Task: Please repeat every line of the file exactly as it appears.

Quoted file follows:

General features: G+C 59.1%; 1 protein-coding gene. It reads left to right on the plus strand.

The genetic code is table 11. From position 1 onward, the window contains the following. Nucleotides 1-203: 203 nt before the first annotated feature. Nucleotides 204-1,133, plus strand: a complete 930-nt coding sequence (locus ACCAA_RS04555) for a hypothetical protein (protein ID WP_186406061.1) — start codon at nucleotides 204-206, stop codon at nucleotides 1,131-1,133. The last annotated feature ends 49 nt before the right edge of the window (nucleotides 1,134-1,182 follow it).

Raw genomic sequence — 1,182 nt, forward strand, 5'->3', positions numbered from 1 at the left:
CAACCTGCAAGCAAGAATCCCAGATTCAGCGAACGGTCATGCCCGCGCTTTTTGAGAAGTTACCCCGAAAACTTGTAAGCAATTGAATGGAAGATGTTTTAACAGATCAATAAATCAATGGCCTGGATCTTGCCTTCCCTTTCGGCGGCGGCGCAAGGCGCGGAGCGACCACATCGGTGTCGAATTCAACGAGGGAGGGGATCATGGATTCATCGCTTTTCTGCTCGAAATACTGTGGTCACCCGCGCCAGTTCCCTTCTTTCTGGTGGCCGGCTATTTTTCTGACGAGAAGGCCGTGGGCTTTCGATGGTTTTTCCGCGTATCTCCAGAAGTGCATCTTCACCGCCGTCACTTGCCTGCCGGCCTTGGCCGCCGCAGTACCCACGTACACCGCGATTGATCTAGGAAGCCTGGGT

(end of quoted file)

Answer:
General features: G+C 59.1%; 1 protein-coding gene. It reads left to right on the plus strand.

The genetic code is table 11. From position 1 onward, the window contains the following. Nucleotides 1-203: 203 nt before the first annotated feature. Nucleotides 204-1,133, plus strand: a complete 930-nt coding sequence (locus ACCAA_RS04555) for a hypothetical protein (protein ID WP_186406061.1) — start codon at nucleotides 204-206, stop codon at nucleotides 1,131-1,133. The last annotated feature ends 49 nt before the right edge of the window (nucleotides 1,134-1,182 follow it).

Raw genomic sequence — 1,182 nt, forward strand, 5'->3', positions numbered from 1 at the left:
CAACCTGCAAGCAAGAATCCCAGATTCAGCGAACGGTCATGCCCGCGCTTTTTGAGAAGTTACCCCGAAAACTTGTAAGCAATTGAATGGAAGATGTTTTAACAGATCAATAAATCAATGGCCTGGATCTTGCCTTCCCTTTCGGCGGCGGCGCAAGGCGCGGAGCGACCACATCGGTGTCGAATTCAACGAGGGAGGGGATCATGGATTCATCGCTTTTCTGCTCGAAATACTGTGGTCACCCGCGCCAGTTCCCTTCTTTCTGGTGGCCGGCTATTTTTCTGACGAGAAGGCCGTGGGCTTTCGATGGTTTTTCCGCGTATCTCCAGAAGTGCATCTTCACCGCCGTCACTTGCCTGCCGGCCTTGGCCGCCGCAGTACCCACGTACACCGCGATTGATCTAGGAAGCCTGGGT